South Bass Island 9-13-15 Day 2 monarch weekend
After a cold, blustery night of fierce W/NW winds, I returned to the lighthouse grounds to see if...See more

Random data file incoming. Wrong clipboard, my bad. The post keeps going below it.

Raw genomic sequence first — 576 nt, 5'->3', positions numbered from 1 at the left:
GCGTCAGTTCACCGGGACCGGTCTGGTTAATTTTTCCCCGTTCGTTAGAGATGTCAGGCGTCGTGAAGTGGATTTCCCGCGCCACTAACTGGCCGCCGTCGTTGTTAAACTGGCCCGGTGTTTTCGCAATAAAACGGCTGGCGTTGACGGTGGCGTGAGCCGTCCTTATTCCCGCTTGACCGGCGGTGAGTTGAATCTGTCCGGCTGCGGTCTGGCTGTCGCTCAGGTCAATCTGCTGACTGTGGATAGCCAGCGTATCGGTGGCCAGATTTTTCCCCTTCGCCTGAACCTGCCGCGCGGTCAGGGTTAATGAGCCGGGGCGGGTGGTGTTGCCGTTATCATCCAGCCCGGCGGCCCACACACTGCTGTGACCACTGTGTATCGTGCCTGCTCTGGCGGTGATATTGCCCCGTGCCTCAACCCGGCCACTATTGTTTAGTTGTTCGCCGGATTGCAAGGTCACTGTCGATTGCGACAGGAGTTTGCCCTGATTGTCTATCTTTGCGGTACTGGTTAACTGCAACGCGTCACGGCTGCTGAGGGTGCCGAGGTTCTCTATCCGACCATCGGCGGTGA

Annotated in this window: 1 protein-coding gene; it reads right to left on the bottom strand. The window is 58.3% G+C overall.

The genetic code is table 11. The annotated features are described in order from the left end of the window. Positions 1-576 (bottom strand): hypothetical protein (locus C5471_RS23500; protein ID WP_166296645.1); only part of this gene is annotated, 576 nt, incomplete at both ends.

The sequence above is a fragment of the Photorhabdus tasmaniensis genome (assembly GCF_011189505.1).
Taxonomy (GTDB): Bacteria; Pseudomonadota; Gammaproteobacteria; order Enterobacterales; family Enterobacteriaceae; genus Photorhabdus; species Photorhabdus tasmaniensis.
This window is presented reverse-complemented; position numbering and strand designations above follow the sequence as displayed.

After a cold, blustery night of fierce W/NW winds, I returned to the lighthouse grounds to see if monarchs had dropped from the sky to roost overnight. I arrived before the sun was up, and watched as the east sky purpled with the morning light. It was 52F, winds WNW at 5-10 mph. At 6:45 am, I walked up to the hackberry trees, scanning the treeline for monarchs. I found 300, resting in clusters of 1-2 dozen, scattered throughout the treeline about 15-20 feet up. I used my flash to photograph them initially, and found a tagged monarch with code UNW 487. As the sun continued to rise, the clusters began to softly light up. I noted 100 more monarchs in the daylight, which I had not seen in the early dawn light. By 7:45 am, the sun was shining directly on some of the trees, and monarchs began to bask. When the sun's rays hit them enough to warm them, they would burst from the trees in groups of around a dozen, flying just 10-20 feet from the trees before immediately circling back and landing on the trees--landing so they were further apart, and basking. More and more began to bask. The early morning light now created glare, and I was thankful I had come so early to photograph them when the lighting was softer. A total of 400 monarchs!